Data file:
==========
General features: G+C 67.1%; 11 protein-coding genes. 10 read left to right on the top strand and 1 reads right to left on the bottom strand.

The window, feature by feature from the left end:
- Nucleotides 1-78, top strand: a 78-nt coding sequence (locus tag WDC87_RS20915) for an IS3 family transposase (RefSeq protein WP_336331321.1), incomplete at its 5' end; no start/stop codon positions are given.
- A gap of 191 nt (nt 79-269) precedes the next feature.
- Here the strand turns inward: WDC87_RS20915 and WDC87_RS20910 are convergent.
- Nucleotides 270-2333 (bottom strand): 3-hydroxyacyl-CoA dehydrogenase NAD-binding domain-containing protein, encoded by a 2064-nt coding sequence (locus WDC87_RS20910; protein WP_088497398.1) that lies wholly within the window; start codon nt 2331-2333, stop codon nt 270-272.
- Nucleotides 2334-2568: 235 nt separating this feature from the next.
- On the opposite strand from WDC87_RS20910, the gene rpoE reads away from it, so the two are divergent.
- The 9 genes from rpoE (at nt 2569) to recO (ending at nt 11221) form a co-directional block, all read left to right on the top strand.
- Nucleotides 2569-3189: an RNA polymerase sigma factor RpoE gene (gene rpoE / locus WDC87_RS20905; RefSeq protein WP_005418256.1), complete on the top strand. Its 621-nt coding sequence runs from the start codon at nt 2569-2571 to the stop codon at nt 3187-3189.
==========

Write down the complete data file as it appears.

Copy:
General features: G+C 67.1%; 11 protein-coding genes. 10 read left to right on the top strand and 1 reads right to left on the bottom strand.

The window, feature by feature from the left end:
- Nucleotides 1-78, top strand: a 78-nt coding sequence (locus tag WDC87_RS20915) for an IS3 family transposase (RefSeq protein WP_336331321.1), incomplete at its 5' end; no start/stop codon positions are given.
- A gap of 191 nt (nt 79-269) precedes the next feature.
- Here the strand turns inward: WDC87_RS20915 and WDC87_RS20910 are convergent.
- Nucleotides 270-2333 (bottom strand): 3-hydroxyacyl-CoA dehydrogenase NAD-binding domain-containing protein, encoded by a 2064-nt coding sequence (locus WDC87_RS20910; protein WP_088497398.1) that lies wholly within the window; start codon nt 2331-2333, stop codon nt 270-272.
- Nucleotides 2334-2568: 235 nt separating this feature from the next.
- On the opposite strand from WDC87_RS20910, the gene rpoE reads away from it, so the two are divergent.
- The 9 genes from rpoE (at nt 2569) to recO (ending at nt 11221) form a co-directional block, all read left to right on the top strand.
- Nucleotides 2569-3189: an RNA polymerase sigma factor RpoE gene (gene rpoE / locus WDC87_RS20905; RefSeq protein WP_005418256.1), complete on the top strand. Its 621-nt coding sequence runs from the start codon at nt 2569-2571 to the stop codon at nt 3187-3189.